With Concern, Concerning Pensions Economy Near Us (XIX)
In a well-ordered society (in Rawlsian terminology), every person gains his social place and, consequently, his income (wealth) based on his objective merits – usually based on his work. Unfortunately, beyond a certain age, the physiology of humans does not allow people to engage in work activities anymore. In such a situation, some resources (usually in monetary expression) are needed to maintain the standard of living or, in more general terms, the wellbeing (no matter if all persons agree with a little smaller level of it, since, in fact, the general needs are, after the mentioned age, smaller). These resources form the concept of pension – that is retirement benefit. But who must provide the pension to retired persons? All logical judgements would tell us that the pension should be composed of savings on the part of the beneficiaries themselves, from their personal (or disposable) income gained during the active period of their life. Such savings should be the result of prudential behaviour in the long term. Since, in the real world, the prudential behaviour is not granted to all persons, the state took over the burden to fuel that “savings account”. Such saving has some features as follows (NB: I discuss here only the type of public pensions of the 1st pillar in the Romanian system, the pay-as-you-go public system):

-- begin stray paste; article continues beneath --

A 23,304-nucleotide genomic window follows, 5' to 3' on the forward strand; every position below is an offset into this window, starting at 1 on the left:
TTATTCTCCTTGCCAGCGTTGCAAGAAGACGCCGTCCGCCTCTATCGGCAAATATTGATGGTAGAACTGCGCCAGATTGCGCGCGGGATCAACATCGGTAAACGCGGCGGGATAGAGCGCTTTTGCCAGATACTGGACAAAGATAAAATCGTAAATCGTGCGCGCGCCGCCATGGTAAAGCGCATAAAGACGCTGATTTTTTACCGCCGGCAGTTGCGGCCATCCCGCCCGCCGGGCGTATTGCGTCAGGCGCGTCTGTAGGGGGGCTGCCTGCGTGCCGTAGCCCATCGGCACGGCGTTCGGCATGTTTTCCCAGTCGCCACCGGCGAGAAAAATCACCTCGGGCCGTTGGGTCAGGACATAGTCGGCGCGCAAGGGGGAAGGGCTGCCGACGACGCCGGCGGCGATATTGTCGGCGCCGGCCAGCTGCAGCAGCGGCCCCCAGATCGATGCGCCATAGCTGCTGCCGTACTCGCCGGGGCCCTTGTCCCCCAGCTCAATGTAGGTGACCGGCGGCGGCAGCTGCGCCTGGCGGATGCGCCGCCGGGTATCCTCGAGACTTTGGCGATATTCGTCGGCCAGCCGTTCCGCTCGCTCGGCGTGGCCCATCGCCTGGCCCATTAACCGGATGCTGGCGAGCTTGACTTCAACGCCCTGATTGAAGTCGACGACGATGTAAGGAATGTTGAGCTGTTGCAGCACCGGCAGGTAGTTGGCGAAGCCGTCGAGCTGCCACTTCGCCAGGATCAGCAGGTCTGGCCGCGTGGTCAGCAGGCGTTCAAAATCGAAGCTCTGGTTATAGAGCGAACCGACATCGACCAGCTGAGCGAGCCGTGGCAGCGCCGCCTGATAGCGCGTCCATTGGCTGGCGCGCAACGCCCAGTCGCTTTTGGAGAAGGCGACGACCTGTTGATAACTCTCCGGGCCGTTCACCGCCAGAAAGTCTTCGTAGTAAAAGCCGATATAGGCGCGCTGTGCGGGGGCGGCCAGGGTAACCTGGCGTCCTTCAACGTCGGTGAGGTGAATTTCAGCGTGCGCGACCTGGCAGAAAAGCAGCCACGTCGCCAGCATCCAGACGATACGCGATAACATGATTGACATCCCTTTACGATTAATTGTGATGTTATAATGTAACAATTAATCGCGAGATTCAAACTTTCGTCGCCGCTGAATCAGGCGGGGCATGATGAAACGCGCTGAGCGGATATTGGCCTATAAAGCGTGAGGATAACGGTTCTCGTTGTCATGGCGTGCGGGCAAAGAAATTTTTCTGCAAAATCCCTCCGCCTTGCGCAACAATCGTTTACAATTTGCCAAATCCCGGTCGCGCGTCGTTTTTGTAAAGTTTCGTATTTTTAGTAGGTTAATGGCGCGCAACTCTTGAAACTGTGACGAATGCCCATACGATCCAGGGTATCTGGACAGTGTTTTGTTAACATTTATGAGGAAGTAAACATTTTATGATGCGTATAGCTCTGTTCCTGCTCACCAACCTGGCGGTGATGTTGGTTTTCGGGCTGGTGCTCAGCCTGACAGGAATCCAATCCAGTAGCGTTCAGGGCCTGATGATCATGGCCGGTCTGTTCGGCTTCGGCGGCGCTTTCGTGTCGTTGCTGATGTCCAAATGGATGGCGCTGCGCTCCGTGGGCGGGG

- it is a mandatory saving – established and sanctioned (if the case) by fiscal law;
- it is a transitive saving (more particular, an inter-generational saving) – the persons which are active on the labour market feed the pensions payments for their contemporary retired;
- it is a contributory saving – only those who have saved receive pensions, and the pensions are directly proportionally with that saving.
I think that pensions need to be discussed at least regarding three fundamental issues:
- which is the role of the state in the case of pensions;
- which are the most proper means by which the state accomplishes its role;
- which are the problems with the non-contributory pensions (special or occupational pensions, for example).
The pensions and the state